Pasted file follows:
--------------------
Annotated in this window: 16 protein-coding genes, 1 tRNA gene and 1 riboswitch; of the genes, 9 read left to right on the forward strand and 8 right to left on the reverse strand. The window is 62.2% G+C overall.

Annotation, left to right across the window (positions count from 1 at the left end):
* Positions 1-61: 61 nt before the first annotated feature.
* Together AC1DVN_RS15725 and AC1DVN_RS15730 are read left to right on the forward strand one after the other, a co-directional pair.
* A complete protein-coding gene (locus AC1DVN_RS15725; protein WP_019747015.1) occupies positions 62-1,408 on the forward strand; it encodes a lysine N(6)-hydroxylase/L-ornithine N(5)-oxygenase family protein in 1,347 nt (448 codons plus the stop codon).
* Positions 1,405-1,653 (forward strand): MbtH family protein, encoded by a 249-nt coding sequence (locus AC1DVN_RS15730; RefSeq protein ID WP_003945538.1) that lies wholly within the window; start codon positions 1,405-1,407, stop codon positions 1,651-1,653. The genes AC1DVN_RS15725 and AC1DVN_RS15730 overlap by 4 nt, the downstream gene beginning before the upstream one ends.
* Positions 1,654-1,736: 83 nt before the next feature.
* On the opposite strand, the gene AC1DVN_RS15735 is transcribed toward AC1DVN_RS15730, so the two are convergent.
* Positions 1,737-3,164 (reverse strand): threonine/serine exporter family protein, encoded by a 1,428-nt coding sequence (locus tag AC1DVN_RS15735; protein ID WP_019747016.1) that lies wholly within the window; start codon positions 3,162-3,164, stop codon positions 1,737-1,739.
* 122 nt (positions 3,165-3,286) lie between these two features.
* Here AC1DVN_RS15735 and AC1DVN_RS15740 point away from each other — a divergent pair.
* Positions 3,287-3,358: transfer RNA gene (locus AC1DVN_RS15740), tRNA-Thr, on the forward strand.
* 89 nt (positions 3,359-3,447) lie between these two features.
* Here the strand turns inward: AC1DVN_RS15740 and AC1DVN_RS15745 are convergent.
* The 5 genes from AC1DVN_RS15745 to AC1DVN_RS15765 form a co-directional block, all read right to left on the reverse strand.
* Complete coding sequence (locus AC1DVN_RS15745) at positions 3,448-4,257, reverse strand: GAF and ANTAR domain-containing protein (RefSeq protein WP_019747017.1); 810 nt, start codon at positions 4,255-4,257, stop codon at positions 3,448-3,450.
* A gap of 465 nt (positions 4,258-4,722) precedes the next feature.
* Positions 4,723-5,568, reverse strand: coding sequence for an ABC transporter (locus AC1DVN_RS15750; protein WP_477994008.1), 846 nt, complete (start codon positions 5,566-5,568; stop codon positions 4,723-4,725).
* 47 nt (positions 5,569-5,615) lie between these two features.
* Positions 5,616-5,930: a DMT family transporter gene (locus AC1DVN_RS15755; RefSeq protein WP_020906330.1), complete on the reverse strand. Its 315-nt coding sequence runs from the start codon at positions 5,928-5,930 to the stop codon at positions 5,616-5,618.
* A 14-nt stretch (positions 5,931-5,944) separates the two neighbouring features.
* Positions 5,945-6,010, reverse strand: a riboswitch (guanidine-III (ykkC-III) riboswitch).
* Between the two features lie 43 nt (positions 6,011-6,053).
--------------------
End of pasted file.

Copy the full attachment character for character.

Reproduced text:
Annotated in this window: 16 protein-coding genes, 1 tRNA gene and 1 riboswitch; of the genes, 9 read left to right on the forward strand and 8 right to left on the reverse strand. The window is 62.2% G+C overall.

Annotation, left to right across the window (positions count from 1 at the left end):
* Positions 1-61: 61 nt before the first annotated feature.
* Together AC1DVN_RS15725 and AC1DVN_RS15730 are read left to right on the forward strand one after the other, a co-directional pair.
* A complete protein-coding gene (locus AC1DVN_RS15725; protein WP_019747015.1) occupies positions 62-1,408 on the forward strand; it encodes a lysine N(6)-hydroxylase/L-ornithine N(5)-oxygenase family protein in 1,347 nt (448 codons plus the stop codon).
* Positions 1,405-1,653 (forward strand): MbtH family protein, encoded by a 249-nt coding sequence (locus AC1DVN_RS15730; RefSeq protein ID WP_003945538.1) that lies wholly within the window; start codon positions 1,405-1,407, stop codon positions 1,651-1,653. The genes AC1DVN_RS15725 and AC1DVN_RS15730 overlap by 4 nt, the downstream gene beginning before the upstream one ends.
* Positions 1,654-1,736: 83 nt before the next feature.
* On the opposite strand, the gene AC1DVN_RS15735 is transcribed toward AC1DVN_RS15730, so the two are convergent.
* Positions 1,737-3,164 (reverse strand): threonine/serine exporter family protein, encoded by a 1,428-nt coding sequence (locus tag AC1DVN_RS15735; protein ID WP_019747016.1) that lies wholly within the window; start codon positions 3,162-3,164, stop codon positions 1,737-1,739.
* 122 nt (positions 3,165-3,286) lie between these two features.
* Here AC1DVN_RS15735 and AC1DVN_RS15740 point away from each other — a divergent pair.
* Positions 3,287-3,358: transfer RNA gene (locus AC1DVN_RS15740), tRNA-Thr, on the forward strand.
* 89 nt (positions 3,359-3,447) lie between these two features.
* Here the strand turns inward: AC1DVN_RS15740 and AC1DVN_RS15745 are convergent.
* The 5 genes from AC1DVN_RS15745 to AC1DVN_RS15765 form a co-directional block, all read right to left on the reverse strand.
* Complete coding sequence (locus AC1DVN_RS15745) at positions 3,448-4,257, reverse strand: GAF and ANTAR domain-containing protein (RefSeq protein WP_019747017.1); 810 nt, start codon at positions 4,255-4,257, stop codon at positions 3,448-3,450.
* A gap of 465 nt (positions 4,258-4,722) precedes the next feature.
* Positions 4,723-5,568, reverse strand: coding sequence for an ABC transporter (locus AC1DVN_RS15750; protein WP_477994008.1), 846 nt, complete (start codon positions 5,566-5,568; stop codon positions 4,723-4,725).
* 47 nt (positions 5,569-5,615) lie between these two features.
* Positions 5,616-5,930: a DMT family transporter gene (locus AC1DVN_RS15755; RefSeq protein WP_020906330.1), complete on the reverse strand. Its 315-nt coding sequence runs from the start codon at positions 5,928-5,930 to the stop codon at positions 5,616-5,618.
* A 14-nt stretch (positions 5,931-5,944) separates the two neighbouring features.
* Positions 5,945-6,010, reverse strand: a riboswitch (guanidine-III (ykkC-III) riboswitch).
* Between the two features lie 43 nt (positions 6,011-6,053).